Here's how it works.
RedCap recruits and trains local drivers, screens their motor vehicle and criminal records and administers drug tests.
When a customer calls to schedule service, the dealership determines which loaner will be delivered to him or her, said Zwick. That's usually based on what the customer's vehicle is and the length of ownership. An order is generated to RedCap. A driver is assigned the job via phone app, and if he or she accepts, the service writer is emailed a picture of the driver.
"There is a complete visibility to dealers," eliminating the problem of a dealership wondering where a porter on a run with a loaner vehicle has been for half a day, said Zwick.
RedCap's phone app monitors how many jobs a driver accepts, whether the driver was on time, how long the job took, if the driver was speeding and how the customer rated the experience.
RedCap employees usually drive to supplement their income, Zwick said. Often, they're car enthusiasts in their late 40s or early 50s, he said. "They are driving safely. We get an alert if they do not take a direct route or drive the car too fast."
The dealership pays a one-time cost of $100 per candidate who goes on its list of drivers. The drivers get paid about $12 per trip by the dealer. Zwick said he doesn't recommend it, but some dealerships charge the customer $20 to $25 for the service.
Alternatively, dealerships can include the pickup and delivery service as part of a paid concierge package, perhaps bundled with other finance and insurance products.
Zwick said he's had discussions with a few carmakers "that are looking at a way to bake this into the price of the car, and they may be able to market their car as coming with this concierge-type of service."
Some dealers have been leery of the service, afraid that sales and service revenues will decline if customers don't come to the store.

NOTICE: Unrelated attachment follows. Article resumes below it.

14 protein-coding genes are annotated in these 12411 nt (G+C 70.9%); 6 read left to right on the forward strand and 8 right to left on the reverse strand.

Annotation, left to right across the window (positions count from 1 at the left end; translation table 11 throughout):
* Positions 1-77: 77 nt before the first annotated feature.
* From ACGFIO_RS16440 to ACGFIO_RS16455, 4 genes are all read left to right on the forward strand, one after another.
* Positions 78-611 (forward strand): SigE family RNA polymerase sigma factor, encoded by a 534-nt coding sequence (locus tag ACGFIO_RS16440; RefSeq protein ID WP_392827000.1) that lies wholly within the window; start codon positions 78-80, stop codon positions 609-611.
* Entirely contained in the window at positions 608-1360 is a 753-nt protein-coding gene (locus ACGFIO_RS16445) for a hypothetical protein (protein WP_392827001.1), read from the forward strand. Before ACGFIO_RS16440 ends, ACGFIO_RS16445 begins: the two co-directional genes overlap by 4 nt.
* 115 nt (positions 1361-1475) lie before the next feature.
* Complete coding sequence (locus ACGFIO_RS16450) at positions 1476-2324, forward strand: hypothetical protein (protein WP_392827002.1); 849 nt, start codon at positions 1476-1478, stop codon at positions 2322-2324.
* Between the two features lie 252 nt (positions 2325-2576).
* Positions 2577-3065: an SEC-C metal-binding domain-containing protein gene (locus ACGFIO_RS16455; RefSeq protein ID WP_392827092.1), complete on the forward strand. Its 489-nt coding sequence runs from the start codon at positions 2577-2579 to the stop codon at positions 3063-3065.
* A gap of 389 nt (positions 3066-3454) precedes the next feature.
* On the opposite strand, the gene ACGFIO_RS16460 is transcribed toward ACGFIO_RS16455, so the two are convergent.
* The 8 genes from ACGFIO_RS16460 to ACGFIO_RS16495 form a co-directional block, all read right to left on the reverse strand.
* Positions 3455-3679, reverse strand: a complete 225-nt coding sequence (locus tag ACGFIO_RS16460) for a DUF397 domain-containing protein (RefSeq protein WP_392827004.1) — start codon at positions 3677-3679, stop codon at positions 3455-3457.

Others argue they don't want to invest in more loaners because they have built fancy waiting rooms with Wi-Fi and other amenities, Zwick said.
He counters: "Customers do not want to be there."
Zwick said he has solid data from three manufacturers that customers who don't come in spend 20 to 35 percent more on service. "If you're sitting in a waiting room for 45 minutes and the service adviser comes out and says you need new brakes and it will take another hour, you will say, 'I'll do it next time.'"
Customers are more likely to approve extra work over the telephone, he said. "The attitude is, my car is already there, I might as well go ahead and do it."
Zwick said RedCap also helps dealers better control their loaner fleets. "When a customer takes a loaner, it is out for about 3.2 days before they bring it back," he said, when the average service appointment takes just two to three hours. With RedCap, "The dealer has the ability to deliver when the car is serviced instead of saying, 'Come back and get the car.'"
With a faster turnaround, a dealer could slash a loaner fleet in half or make the vehicles available to twice as many customers, Zwick said.
Larry Zinn, general manager of Warren Henry Automotive Group in Miami, uses RedCap for his Jaguar, Land Rover, Infiniti and Lamborghini franchises. Zinn said it's "a lot cheaper" than hiring his own drivers but declined to give details.
"We used to have drivers to do pickups, and we could not staff enough people to do that. I had two per store. We couldn't make it work or see enough people," he said.
In addition, said Zinn, "It would take us more than a day to get a loaner back. Now, it is about 2.5 hours from the time a repair order is closed."
Data from the J.D. Power 2015 U.S. Customer Service Index Study show a 41-point increase when the dealer delivers the vehicle to a customer's home or worksite vs. the traditional method whereby the customer picks up the vehicle.
Zinn said his dealerships get higher customer satisfaction ratings, "and our customer pay is higher when the customer does not have to come into the dealership."
Said Zinn: "When they are in the comfort of their home or office, it is easier to say yes rather than when they are sitting in front of a service adviser that may be pressuring them."